New York Post denies access to site for iPad users

The New York Post has implemented a new way of boost downloads to their new iPad app. All iPad traffic accessing their website is being directed to a page instructing them to download their iPad app. No other access via iPad is allowed.

Jim Romenesko quotes internet guru Dave Winer:

Okay this is bad. This is breaking the web. If no one used the iPad it wouldn’t matter. But lots of people use it.
I wonder how Apple feels about this? I can’t imagine they like it. I can see the ads now. “Get an Android tablet to read the web.” …
Stop the madness now! Please.

I noticed a couple of weeks ago that CBS’ 60 Minutes website does the same thing. You can’t read their stories on an iPad – they insist you download their app.

10 thoughts on “New York Post denies access to site for iPad users

  1. As much as I love my ipad, Apple is gradually driving me away with things like this. Most ipad versions of sites I like to visit (like The Daily Cartoonist) have a terribly dysfunctional layout compared to the regular web version.

    Another problem I have is with Apple’s “Location” services collection of all my personal data. I have this function disabled currently on my ipad and cannot upgrade to the newest OS without agreeing to have the dam thing turned on all the time.

    I may have misread the terms of service, but it looked to me as though Apple will not let me use my ipad with the new OS without agreeing to share all sorts of personal information about my web browsing.

    The main reason I am not on Facebook has to do with similar data mining issues. I know I am in the minority but this stuff is all just too Orwellian for me.

  2. The content on the web is free, but the iPad app is not a free download, and the app requires a subscription to keep it active.

    I don’t know whether the app also has in-app advertising, but I’m unwilling to spend any money or time experimenting with it. I’ve never bothered reading the NY Post before now. I’m not about to start under these conditions.

  3. Anne, I know you’re frustrated with the crappy layouts and this goofy ‘buy our app or no service for you’ stuff but it’s not Apple doing this, it’s the websites. Apple doesn’t have control over any of that and, likely as not, every other product like the iPad has the same issues or will in the future.

    From what I’ve read every smart phone actually has those same location services because the gov pretty much demanded it. Apple just sort of let people know where other companies are kinda trying to keep it under wraps. Basically all the new tech is designed to just eat up and store our info anymore ><

    That said, it's still terrible and I think it's really awful that the NYP is forcing people on pads to pay a subscription fee when they can read it all online for free. I honestly don't know what they're thinking and I'm going to stick with my laptop where I don't have these sorts of stupid least not as much anyway

  4. Anne, I have the latest iOS on my iPad, and I can turn Location Services off or on globally, or even select individual apps to turn LS on or off. I only have one of them turned on, and that’s a clock app. It may be turned on by default, I don’t remember. But it’s easy enough to turn off. I do notice that Safari is not one of the apps that has that control, but I don’t know if it uses LS.

    The latest iOS update also gets rid of the bug that caused Location Services to cache location information. It now deletes it periodically like it’s supposed to. Besides, that information was only cached on the device and not sent to Apple. I prefer to be in undisclosed locations myself.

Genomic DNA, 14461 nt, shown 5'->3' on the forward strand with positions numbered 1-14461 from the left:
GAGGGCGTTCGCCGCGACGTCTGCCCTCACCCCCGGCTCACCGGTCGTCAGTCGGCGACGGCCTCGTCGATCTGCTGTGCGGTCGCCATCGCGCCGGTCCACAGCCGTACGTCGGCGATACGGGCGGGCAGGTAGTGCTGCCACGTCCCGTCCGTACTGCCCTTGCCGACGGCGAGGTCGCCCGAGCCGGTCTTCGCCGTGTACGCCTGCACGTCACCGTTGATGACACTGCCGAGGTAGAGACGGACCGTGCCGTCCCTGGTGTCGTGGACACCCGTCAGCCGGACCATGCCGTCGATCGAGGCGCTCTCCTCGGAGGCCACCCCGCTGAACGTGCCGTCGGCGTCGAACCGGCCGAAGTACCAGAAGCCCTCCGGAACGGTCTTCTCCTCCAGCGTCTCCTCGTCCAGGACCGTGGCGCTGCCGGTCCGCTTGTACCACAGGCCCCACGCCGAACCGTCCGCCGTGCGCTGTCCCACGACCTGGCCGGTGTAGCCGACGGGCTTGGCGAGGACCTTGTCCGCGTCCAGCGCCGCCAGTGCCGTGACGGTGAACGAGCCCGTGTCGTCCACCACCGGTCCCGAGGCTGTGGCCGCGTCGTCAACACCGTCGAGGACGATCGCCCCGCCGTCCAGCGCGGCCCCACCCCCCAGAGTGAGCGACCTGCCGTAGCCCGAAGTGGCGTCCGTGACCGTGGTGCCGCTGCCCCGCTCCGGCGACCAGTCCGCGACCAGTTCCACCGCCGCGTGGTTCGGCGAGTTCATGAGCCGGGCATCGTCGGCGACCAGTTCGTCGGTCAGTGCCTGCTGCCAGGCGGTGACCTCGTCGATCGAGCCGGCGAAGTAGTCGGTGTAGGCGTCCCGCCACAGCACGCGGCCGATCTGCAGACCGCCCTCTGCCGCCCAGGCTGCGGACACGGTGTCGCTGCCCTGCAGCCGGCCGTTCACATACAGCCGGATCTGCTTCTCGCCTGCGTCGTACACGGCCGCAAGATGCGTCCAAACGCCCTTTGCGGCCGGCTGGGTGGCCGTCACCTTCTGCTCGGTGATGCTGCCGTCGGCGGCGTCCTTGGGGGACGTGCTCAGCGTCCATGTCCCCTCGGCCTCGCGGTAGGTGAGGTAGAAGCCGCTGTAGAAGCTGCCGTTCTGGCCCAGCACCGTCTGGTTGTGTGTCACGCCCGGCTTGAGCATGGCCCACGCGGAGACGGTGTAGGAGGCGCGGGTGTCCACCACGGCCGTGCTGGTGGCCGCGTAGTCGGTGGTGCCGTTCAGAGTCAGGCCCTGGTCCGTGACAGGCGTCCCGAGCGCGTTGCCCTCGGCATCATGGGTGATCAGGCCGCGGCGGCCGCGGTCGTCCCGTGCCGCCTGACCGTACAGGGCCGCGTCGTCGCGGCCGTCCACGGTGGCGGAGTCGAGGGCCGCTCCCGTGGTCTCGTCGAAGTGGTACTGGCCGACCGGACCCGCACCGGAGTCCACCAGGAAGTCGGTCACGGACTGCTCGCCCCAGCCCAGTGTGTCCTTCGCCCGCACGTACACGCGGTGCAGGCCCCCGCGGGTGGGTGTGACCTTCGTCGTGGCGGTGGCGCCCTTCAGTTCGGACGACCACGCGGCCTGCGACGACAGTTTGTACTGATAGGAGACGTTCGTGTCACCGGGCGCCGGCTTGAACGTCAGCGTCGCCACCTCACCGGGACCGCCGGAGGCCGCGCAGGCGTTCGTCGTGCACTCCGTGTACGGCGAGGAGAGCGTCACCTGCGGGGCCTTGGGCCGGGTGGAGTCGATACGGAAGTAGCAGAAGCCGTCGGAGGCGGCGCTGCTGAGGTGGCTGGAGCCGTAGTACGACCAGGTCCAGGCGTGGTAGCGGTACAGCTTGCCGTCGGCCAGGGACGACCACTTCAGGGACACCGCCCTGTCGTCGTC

I’m also one of those who prefers the web version to the app in most cases. Some are okay, but most are too stripped down or don’t work as smoothly (I think, in the latter case, because they try to include too much eye candy because it’s on an iPad).

  5. Rick,

    Thanks for the explanation. I may consider updating but I have to admit that for the last 3 years I have felt as though, Apple, Google, Facebook etc. have all been trying to herd me in directions I don’t care to go – as if they are some sort of techno Border Collies. And I don’t take well to being treated like a sheep. I guess I’m a little more like an old mule 🙂

  6. Anne,

    Thanks for introducing the term “techno border collies” into my lexicon.

    As much as I am an Apple sheep in terms of almost always buying whatever they are selling, I too feel like an old mule sometimes with respect to how they are increasingly insisting on controlling the manner in which I am “allowed” to use the devices. My iPad and my iPhone are some amazing pieces of tech, but my old Macbook and iPod Classic were much more versatile devices that let me do things how I want to, not how Steve wants me to.

  7. There is a a backlash that is starting to happen. The Financial Times in London has pulled all its apps and has introduced a new web-delivered iPad optimised site that sidesteps Apple and it’s controlling ways completely.

    Agreed – the mobile versions of the websites tend to be too stripped down for my taste. GoComics gives you the option of either viewing the strips in device-optimised or standard desktop flavours, but I can’t see the comments on either version on my iPod touch.

  8. Sorry folks, I do not believe that the post and others are not complicit with apple on this. The apple is rotten and I will no longer polish it. I am going way back to sanity with windows.

  9. I guess I’m still missing the point of the tablets for personal use, when a little netbook does more, and has a real keyboard too. I can see where tablets might replace magazines in places like waiting rooms, but if I have to carry something beyond a smartphone, it better do a lot more than the smartphone. To me, tablets look like a big smartphone, without the phone.

Comments are closed.